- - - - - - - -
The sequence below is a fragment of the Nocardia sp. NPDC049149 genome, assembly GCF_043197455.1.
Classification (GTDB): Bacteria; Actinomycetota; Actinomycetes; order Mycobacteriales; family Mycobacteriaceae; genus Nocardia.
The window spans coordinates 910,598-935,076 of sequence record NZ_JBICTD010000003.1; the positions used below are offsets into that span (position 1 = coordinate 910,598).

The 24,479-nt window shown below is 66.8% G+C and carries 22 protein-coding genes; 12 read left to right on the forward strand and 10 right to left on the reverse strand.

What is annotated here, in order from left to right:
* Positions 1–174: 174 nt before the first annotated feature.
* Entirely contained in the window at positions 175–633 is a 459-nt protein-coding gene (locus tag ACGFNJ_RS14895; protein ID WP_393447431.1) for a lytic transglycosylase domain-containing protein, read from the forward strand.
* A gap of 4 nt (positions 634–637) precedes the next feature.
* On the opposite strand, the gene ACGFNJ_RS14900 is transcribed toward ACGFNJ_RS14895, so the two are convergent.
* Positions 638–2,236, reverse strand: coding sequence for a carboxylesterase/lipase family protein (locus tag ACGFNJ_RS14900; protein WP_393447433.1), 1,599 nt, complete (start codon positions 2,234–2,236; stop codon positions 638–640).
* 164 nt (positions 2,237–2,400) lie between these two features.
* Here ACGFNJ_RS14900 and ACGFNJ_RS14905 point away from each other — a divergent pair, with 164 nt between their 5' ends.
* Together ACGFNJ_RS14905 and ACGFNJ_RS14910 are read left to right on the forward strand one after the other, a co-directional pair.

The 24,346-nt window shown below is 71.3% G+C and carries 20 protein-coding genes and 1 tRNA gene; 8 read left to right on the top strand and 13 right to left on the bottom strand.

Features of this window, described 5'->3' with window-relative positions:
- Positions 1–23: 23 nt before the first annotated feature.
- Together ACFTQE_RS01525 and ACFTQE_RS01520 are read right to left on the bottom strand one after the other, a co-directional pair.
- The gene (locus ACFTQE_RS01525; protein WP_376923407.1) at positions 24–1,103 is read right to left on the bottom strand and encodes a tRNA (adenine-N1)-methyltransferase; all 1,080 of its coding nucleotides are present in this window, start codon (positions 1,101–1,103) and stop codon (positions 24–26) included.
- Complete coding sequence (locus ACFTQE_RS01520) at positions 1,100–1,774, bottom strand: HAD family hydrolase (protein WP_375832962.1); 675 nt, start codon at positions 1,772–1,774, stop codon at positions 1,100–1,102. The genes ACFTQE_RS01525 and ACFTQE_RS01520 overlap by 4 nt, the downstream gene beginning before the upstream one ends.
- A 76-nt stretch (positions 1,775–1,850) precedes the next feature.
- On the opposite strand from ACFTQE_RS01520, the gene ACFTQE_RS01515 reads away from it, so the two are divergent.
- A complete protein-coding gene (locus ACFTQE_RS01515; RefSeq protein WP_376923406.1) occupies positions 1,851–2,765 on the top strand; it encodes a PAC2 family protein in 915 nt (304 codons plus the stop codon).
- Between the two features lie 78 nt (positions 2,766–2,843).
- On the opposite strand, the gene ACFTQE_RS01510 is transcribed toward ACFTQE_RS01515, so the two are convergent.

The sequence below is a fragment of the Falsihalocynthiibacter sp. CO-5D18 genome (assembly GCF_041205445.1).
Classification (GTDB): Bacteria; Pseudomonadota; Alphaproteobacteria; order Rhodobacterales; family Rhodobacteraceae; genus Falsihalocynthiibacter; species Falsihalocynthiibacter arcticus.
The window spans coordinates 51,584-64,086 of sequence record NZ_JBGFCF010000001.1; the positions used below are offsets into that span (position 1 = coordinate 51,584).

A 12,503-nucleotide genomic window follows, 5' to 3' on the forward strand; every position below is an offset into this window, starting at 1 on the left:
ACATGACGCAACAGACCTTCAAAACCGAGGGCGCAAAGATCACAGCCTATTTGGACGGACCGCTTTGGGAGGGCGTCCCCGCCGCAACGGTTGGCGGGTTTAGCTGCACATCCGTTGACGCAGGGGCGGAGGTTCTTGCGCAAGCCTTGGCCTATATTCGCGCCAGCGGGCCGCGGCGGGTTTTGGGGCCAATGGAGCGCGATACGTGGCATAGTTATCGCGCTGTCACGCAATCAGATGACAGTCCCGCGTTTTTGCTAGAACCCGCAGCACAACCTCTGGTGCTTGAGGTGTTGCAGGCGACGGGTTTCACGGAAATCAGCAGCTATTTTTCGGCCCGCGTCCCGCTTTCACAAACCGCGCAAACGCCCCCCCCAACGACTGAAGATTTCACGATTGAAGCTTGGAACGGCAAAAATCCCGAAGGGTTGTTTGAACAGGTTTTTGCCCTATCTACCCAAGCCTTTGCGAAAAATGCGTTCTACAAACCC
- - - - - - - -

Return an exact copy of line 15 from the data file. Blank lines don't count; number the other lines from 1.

Features of this window, described 5'->3' with window-relative positions: